She is still feigning to get her withdrawal deal through parliament in time to cancel EU elections on May 23. But it was missing from the April 25 list of legislation to be considered by MPs this week and, due to its urgency, undermines the integrity of the United Kingdom.

The powerful 1922 committee should find a legal opportunity for another vote of no confidence in the Prime Minister due to its priority and importance.

Unless Brexit is agreed soon, we are playing into the hands of the Prime Minister and her senior Brexit adviser, Oliver Robbins, who are solely responsible for endeavouring to get us to remain in the EU.

Our failure to do so could allow the Labour party and UK nationalists to come to power next time, with all its negative implications.

We must stand together and see that this does not happen, or face the consequences for our nonchalant approach.

We are at present in the unfortunate position of having the Labour, Conservative and Scottish National parties with their worst leaders in living memory. Therefore Brexit must be settled before European Parliament elections take place in this country on May 23, or this will inflict problems for generations to come, both politically and historically.

Surely Brexit can be solved without involving the Queen, Her Majesty can dismiss the Prime Minister, who serves at her pleasure, and ignore a general election. Seemingly nothing is impossible.

Paul Singleton



I was struck by the recent report from think tank IPPR on the need for the UK to become “more European” in its approach to public spending to end austerity.

The report found that UK government spending amounts to 40.8% of GDP, but the average stands at 48.9% for similar European countries.

It noted that the UK was ranked the lowest for inequality, and was one of the lowest for poverty and child poverty rates.

It is increasingly clear that the social devastation caused by the austerity agenda in the United Kingdom is too great and cannot go on. More than four million people a year are now using food banks. Homelessness has more than doubled.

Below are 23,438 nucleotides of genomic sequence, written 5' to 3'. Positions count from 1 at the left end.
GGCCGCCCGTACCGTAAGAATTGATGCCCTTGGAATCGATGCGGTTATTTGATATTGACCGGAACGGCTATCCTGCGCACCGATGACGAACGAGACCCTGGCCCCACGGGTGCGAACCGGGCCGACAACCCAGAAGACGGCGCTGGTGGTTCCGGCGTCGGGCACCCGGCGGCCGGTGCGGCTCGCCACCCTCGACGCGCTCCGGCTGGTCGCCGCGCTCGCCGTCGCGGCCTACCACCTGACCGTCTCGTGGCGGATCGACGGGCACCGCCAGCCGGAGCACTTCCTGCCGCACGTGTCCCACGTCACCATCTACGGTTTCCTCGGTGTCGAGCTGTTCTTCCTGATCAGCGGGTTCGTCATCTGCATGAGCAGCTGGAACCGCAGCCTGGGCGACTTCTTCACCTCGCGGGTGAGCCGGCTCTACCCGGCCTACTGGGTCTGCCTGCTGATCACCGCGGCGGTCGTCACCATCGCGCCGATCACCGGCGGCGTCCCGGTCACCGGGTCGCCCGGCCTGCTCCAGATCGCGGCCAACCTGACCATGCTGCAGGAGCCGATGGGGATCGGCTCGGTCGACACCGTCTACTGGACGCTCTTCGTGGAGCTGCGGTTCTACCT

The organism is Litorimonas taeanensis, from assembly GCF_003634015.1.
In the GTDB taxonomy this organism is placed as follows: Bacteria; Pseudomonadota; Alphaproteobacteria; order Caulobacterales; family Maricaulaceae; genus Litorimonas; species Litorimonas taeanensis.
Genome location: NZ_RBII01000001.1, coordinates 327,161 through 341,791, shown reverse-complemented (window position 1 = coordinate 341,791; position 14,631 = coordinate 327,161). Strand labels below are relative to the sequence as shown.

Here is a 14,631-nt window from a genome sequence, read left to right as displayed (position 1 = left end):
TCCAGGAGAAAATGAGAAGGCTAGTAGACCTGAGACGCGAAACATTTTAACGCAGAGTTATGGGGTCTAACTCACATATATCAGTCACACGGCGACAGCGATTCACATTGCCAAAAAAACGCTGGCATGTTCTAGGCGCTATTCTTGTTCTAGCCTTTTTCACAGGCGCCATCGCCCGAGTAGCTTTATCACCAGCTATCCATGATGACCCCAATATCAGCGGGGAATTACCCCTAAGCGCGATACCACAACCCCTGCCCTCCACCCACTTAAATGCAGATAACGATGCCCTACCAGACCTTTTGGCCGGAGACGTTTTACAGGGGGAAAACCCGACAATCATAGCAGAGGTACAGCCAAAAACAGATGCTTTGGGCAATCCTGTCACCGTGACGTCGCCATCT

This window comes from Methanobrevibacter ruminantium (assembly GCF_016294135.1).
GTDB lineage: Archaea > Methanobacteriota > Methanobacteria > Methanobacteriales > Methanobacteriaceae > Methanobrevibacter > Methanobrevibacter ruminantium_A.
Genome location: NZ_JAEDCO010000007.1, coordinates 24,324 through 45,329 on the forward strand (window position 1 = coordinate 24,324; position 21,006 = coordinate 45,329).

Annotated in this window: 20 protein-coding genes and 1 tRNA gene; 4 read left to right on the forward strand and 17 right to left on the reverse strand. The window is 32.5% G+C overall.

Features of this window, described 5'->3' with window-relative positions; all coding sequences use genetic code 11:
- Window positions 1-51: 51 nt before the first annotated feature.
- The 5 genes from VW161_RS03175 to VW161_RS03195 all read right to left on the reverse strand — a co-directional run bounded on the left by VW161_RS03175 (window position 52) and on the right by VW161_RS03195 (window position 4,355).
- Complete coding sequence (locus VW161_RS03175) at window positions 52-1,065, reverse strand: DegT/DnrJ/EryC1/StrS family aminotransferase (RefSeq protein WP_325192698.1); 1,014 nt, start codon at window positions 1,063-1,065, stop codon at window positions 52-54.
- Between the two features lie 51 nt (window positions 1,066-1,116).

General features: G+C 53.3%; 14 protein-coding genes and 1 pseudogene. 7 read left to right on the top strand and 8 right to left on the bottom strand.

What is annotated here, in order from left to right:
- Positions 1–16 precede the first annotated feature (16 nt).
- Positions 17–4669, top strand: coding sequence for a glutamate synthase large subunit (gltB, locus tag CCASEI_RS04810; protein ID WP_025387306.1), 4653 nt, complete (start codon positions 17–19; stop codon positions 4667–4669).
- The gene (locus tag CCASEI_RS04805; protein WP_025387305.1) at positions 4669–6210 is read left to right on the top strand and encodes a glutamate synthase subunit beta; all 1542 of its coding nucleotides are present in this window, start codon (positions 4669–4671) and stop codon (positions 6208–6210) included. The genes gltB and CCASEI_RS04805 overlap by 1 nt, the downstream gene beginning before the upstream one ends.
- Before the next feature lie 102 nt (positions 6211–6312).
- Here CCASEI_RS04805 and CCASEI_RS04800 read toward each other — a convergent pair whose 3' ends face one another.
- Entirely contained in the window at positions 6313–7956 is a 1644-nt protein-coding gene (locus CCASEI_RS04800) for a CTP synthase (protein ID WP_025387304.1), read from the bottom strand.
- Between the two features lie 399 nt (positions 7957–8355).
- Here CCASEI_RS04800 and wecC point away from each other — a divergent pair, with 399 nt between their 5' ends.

And poverty rates have been growing once again, with a fifth of the UK population, including one in three children, now living below the official breadline.

There is now overwhelming evidence that austerity has done significant damage to our economy. Our neighbours in Europe have long embraced a less austere state that is more active in addressing social challenges.

Raising public services investment in the UK to 48% of GDP would mark a return to pre-2010 levels, and spending on health, education and social security would increase by £1,800 per person annually, according to the analysis.

Of course these European countries also pay significantly higher taxes. But given that they experience, on average, lower levels of poverty and inequality, and consistently outperform us in terms of health, education and life satisfaction, this may well be a price worth paying. Furthermore, contrary to predictions, this doesn’t appear to come at the expense of economic growth, or alongside particularly higher levels of debt.

We need a fundamental shift in our approach to investment in this country to deliver high-quality social and child care, a life-long education system, 21st-century healthcare and a properly-funded benefits system.

The irony is that while we may be leaving the EU, in other ways we must become “more European”.

Alex Orr

Marchmont Road